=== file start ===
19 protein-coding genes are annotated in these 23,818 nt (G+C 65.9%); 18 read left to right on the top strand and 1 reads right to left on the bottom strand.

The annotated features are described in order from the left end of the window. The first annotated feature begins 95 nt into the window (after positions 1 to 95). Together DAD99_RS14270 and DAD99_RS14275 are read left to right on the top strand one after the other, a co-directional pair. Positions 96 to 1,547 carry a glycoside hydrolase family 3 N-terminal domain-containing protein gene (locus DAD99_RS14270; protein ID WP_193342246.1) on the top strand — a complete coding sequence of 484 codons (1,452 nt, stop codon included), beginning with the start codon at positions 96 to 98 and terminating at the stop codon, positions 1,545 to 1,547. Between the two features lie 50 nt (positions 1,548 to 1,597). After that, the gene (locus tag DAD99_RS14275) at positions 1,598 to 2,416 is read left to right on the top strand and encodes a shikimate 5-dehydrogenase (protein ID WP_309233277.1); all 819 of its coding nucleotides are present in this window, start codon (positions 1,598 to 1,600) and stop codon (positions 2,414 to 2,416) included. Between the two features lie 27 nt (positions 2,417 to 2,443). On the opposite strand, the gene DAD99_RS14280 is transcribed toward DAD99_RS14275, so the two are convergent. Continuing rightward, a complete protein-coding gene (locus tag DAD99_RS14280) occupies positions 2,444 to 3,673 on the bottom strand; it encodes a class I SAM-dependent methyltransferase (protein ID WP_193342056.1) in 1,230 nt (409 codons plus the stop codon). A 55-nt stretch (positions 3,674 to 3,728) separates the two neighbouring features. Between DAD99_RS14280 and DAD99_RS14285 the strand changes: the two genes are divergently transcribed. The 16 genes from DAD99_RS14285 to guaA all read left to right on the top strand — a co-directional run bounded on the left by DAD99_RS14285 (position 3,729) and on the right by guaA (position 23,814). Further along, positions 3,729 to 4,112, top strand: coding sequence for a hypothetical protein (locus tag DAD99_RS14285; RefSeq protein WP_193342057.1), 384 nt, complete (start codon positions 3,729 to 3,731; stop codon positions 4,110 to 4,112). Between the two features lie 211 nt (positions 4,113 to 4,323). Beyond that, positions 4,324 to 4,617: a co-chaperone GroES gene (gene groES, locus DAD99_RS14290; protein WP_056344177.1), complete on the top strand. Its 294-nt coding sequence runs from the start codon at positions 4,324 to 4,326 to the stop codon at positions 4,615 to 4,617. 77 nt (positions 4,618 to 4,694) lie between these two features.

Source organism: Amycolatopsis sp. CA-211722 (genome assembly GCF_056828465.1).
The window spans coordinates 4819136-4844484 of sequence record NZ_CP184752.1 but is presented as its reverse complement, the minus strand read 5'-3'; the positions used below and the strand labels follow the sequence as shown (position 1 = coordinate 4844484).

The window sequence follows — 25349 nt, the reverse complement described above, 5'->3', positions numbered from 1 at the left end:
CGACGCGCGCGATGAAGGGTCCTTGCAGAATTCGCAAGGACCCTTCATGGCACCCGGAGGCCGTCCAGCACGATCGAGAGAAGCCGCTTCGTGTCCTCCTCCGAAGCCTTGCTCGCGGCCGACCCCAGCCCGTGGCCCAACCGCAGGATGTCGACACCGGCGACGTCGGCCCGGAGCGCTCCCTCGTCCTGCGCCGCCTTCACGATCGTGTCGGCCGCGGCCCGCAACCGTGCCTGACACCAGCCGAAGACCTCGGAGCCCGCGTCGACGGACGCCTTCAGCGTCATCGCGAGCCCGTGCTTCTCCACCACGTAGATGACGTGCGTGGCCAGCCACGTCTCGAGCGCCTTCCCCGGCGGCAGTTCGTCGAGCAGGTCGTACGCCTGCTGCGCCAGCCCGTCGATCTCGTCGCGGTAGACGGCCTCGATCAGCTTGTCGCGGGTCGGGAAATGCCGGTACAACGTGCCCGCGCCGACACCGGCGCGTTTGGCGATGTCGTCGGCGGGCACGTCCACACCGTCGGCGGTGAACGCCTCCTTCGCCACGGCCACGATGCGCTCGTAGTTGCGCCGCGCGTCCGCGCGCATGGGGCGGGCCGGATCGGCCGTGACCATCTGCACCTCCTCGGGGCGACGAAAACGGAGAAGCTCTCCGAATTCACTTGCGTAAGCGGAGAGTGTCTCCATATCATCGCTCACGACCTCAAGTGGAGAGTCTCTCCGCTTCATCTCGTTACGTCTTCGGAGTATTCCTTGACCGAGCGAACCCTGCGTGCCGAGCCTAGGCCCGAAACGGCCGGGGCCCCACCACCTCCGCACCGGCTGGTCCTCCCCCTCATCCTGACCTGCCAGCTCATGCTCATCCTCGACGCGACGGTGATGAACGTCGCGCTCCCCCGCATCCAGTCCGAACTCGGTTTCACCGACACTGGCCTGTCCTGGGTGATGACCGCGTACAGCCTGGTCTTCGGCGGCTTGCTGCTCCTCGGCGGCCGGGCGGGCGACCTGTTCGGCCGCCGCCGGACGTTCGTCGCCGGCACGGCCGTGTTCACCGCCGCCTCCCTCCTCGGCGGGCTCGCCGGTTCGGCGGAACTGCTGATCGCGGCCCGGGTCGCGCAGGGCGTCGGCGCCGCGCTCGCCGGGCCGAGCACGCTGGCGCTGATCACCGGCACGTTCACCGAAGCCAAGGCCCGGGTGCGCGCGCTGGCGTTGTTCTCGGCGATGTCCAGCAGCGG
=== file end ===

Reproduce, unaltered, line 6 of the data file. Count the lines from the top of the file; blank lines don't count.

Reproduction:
CGACGCGCGCGATGAAGGGTCCTTGCAGAATTCGCAAGGACCCTTCATGGCACCCGGAGGCCGTCCAGCACGATCGAGAGAAGCCGCTTCGTGTCCTCCTCCGAAGCCTTGCTCGCGGCCGACCCCAGCCCGTGGCCCAACCGCAGGATGTCGACACCGGCGACGTCGGCCCGGAGCGCTCCCTCGTCCTGCGCCGCCTTCACGATCGTGTCGGCCGCGGCCCGCAACCGTGCCTGACACCAGCCGAAGACCTCGGAGCCCGCGTCGACGGACGCCTTCAGCGTCATCGCGAGCCCGTGCTTCTCCACCACGTAGATGACGTGCGTGGCCAGCCACGTCTCGAGCGCCTTCCCCGGCGGCAGTTCGTCGAGCAGGTCGTACGCCTGCTGCGCCAGCCCGTCGATCTCGTCGCGGTAGACGGCCTCGATCAGCTTGTCGCGGGTCGGGAAATGCCGGTACAACGTGCCCGCGCCGACACCGGCGCGTTTGGCGATGTCGTCGGCGGGCACGTCCACACCGTCGGCGGTGAACGCCTCCTTCGCCACGGCCACGATGCGCTCGTAGTTGCGCCGCGCGTCCGCGCGCATGGGGCGGGCCGGATCGGCCGTGACCATCTGCACCTCCTCGGGGCGACGAAAACGGAGAAGCTCTCCGAATTCACTTGCGTAAGCGGAGAGTGTCTCCATATCATCGCTCACGACCTCAAGTGGAGAGTCTCTCCGCTTCATCTCGTTACGTCTTCGGAGTATTCCTTGACCGAGCGAACCCTGCGTGCCGAGCCTAGGCCCGAAACGGCCGGGGCCCCACCACCTCCGCACCGGCTGGTCCTCCCCCTCATCCTGACCTGCCAGCTCATGCTCATCCTCGACGCGACGGTGATGAACGTCGCGCTCCCCCGCATCCAGTCCGAACTCGGTTTCACCGACACTGGCCTGTCCTGGGTGATGACCGCGTACAGCCTGGTCTTCGGCGGCTTGCTGCTCCTCGGCGGCCGGGCGGGCGACCTGTTCGGCCGCCGCCGGACGTTCGTCGCCGGCACGGCCGTGTTCACCGCCGCCTCCCTCCTCGGCGGGCTCGCCGGTTCGGCGGAACTGCTGATCGCGGCCCGGGTCGCGCAGGGCGTCGGCGCCGCGCTCGCCGGGCCGAGCACGCTGGCGCTGATCACCGGCACGTTCACCGAAGCCAAGGCCCGGGTGCGCGCGCTGGCGTTGTTCTCGGCGATGTCCAGCAGCGG